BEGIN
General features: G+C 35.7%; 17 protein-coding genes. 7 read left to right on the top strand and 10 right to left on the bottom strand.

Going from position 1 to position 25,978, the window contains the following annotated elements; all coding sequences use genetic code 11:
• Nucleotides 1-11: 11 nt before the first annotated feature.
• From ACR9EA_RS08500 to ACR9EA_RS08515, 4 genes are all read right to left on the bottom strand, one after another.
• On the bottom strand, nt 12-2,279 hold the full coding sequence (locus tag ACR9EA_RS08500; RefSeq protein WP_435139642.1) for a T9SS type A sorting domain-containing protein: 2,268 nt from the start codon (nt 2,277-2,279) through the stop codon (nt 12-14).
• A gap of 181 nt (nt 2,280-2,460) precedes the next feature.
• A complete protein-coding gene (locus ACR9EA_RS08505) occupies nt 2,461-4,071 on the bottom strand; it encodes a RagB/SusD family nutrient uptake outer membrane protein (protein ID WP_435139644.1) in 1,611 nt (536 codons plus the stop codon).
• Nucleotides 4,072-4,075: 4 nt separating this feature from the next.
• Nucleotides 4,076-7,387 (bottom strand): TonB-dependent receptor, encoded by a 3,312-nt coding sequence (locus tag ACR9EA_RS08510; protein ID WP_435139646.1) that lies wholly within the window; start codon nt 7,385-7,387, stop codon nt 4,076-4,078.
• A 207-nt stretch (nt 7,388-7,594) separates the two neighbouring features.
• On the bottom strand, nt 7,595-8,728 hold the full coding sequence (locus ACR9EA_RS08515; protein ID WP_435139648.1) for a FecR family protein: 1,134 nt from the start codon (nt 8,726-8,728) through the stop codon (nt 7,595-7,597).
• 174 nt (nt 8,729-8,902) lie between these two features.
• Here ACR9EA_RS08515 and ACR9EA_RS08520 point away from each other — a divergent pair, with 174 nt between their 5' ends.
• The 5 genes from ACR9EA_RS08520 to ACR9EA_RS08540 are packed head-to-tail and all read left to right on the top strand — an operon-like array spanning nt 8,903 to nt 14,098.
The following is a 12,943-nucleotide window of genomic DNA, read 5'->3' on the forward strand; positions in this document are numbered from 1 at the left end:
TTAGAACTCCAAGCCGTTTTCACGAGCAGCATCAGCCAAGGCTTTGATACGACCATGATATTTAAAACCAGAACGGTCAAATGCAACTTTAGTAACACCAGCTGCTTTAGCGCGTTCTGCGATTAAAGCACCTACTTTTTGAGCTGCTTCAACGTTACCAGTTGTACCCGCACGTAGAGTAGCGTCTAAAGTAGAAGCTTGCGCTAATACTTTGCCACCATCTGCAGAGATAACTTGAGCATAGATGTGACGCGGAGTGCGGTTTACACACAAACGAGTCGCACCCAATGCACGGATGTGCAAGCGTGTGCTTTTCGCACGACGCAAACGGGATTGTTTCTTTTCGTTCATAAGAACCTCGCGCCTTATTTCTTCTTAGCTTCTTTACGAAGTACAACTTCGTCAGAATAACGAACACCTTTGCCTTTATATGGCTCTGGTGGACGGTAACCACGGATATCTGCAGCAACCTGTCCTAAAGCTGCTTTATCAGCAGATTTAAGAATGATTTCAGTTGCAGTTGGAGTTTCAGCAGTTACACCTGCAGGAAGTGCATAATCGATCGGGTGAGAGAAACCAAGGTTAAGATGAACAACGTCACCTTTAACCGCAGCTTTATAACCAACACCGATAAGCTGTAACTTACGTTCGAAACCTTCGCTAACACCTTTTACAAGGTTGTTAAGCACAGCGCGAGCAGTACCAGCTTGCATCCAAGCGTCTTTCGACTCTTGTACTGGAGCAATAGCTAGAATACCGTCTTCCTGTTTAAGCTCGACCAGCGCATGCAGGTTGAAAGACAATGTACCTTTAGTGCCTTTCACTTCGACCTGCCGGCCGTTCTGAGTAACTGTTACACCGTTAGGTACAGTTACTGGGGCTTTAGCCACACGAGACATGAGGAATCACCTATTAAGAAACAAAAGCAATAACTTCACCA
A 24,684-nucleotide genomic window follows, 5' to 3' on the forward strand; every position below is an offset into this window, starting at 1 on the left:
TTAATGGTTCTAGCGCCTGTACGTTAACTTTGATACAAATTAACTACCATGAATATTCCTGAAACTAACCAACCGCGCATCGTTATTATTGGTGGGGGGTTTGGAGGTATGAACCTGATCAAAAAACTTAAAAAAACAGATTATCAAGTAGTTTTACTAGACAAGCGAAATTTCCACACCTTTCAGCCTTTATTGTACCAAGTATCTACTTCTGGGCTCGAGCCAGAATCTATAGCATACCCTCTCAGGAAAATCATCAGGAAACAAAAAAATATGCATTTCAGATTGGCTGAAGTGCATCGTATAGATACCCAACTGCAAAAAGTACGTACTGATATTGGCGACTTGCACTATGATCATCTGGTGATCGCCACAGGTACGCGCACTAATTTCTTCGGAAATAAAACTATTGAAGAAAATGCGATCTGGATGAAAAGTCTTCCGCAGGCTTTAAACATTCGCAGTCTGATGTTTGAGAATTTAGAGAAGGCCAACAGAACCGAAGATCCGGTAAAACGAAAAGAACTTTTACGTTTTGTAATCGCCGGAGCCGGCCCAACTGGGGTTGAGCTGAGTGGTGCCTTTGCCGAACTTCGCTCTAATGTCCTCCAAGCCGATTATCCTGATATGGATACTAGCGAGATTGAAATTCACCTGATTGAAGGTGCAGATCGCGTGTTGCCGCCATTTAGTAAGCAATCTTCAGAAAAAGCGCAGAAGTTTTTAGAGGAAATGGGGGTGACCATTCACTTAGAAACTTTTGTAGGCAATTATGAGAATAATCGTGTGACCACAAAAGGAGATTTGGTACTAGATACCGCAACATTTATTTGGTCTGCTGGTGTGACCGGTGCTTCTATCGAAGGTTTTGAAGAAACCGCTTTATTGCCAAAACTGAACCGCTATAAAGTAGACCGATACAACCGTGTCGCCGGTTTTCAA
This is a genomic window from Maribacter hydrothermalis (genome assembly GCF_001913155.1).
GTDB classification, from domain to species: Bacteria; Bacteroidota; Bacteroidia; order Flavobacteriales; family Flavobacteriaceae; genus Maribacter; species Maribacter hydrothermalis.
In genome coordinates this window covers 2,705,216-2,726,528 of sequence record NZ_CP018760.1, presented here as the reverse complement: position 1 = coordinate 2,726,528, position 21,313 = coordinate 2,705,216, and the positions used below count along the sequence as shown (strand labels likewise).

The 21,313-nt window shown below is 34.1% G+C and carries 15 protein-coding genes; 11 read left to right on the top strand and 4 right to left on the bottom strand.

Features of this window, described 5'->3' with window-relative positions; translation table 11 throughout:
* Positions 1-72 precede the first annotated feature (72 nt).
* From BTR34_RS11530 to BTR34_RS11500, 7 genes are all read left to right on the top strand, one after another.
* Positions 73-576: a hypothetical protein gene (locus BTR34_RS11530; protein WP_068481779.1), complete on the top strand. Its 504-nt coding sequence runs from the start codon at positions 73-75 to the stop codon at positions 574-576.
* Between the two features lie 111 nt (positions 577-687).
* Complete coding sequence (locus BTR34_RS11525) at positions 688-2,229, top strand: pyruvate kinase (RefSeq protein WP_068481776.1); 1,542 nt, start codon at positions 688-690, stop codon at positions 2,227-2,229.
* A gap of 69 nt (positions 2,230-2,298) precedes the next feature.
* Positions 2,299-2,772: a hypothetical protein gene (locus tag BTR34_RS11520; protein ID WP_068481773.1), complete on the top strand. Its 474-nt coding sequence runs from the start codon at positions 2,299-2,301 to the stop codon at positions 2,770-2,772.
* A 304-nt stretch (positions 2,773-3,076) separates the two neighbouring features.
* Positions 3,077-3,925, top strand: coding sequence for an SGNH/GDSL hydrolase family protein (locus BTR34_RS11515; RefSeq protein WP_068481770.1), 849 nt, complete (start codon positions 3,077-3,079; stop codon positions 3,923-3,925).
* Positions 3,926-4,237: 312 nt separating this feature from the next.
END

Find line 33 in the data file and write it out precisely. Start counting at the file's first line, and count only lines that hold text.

* Positions 3,926-4,237: 312 nt separating this feature from the next.